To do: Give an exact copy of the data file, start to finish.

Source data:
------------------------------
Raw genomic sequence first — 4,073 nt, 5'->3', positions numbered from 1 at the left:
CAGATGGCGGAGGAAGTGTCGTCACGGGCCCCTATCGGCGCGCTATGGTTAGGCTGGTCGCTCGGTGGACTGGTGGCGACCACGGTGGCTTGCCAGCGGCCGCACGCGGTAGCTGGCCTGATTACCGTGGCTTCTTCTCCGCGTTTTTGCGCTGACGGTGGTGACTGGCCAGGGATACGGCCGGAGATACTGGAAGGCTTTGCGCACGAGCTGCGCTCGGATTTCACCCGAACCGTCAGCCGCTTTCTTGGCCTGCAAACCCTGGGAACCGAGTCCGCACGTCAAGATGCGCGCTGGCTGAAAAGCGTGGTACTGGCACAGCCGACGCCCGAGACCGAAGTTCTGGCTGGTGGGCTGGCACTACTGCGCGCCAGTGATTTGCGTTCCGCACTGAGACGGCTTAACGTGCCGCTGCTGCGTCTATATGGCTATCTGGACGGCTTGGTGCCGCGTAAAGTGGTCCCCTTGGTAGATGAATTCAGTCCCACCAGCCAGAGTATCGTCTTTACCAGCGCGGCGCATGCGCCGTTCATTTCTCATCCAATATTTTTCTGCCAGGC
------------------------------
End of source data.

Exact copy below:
Raw genomic sequence first — 4,073 nt, 5'->3', positions numbered from 1 at the left:
CAGATGGCGGAGGAAGTGTCGTCACGGGCCCCTATCGGCGCGCTATGGTTAGGCTGGTCGCTCGGTGGACTGGTGGCGACCACGGTGGCTTGCCAGCGGCCGCACGCGGTAGCTGGCCTGATTACCGTGGCTTCTTCTCCGCGTTTTTGCGCTGACGGTGGTGACTGGCCAGGGATACGGCCGGAGATACTGGAAGGCTTTGCGCACGAGCTGCGCTCGGATTTCACCCGAACCGTCAGCCGCTTTCTTGGCCTGCAAACCCTGGGAACCGAGTCCGCACGTCAAGATGCGCGCTGGCTGAAAAGCGTGGTACTGGCACAGCCGACGCCCGAGACCGAAGTTCTGGCTGGTGGGCTGGCACTACTGCGCGCCAGTGATTTGCGTTCCGCACTGAGACGGCTTAACGTGCCGCTGCTGCGTCTATATGGCTATCTGGACGGCTTGGTGCCGCGTAAAGTGGTCCCCTTGGTAGATGAATTCAGTCCCACCAGCCAGAGTATCGTCTTTACCAGCGCGGCGCATGCGCCGTTCATTTCTCATCCAATATTTTTCTGCCAGGC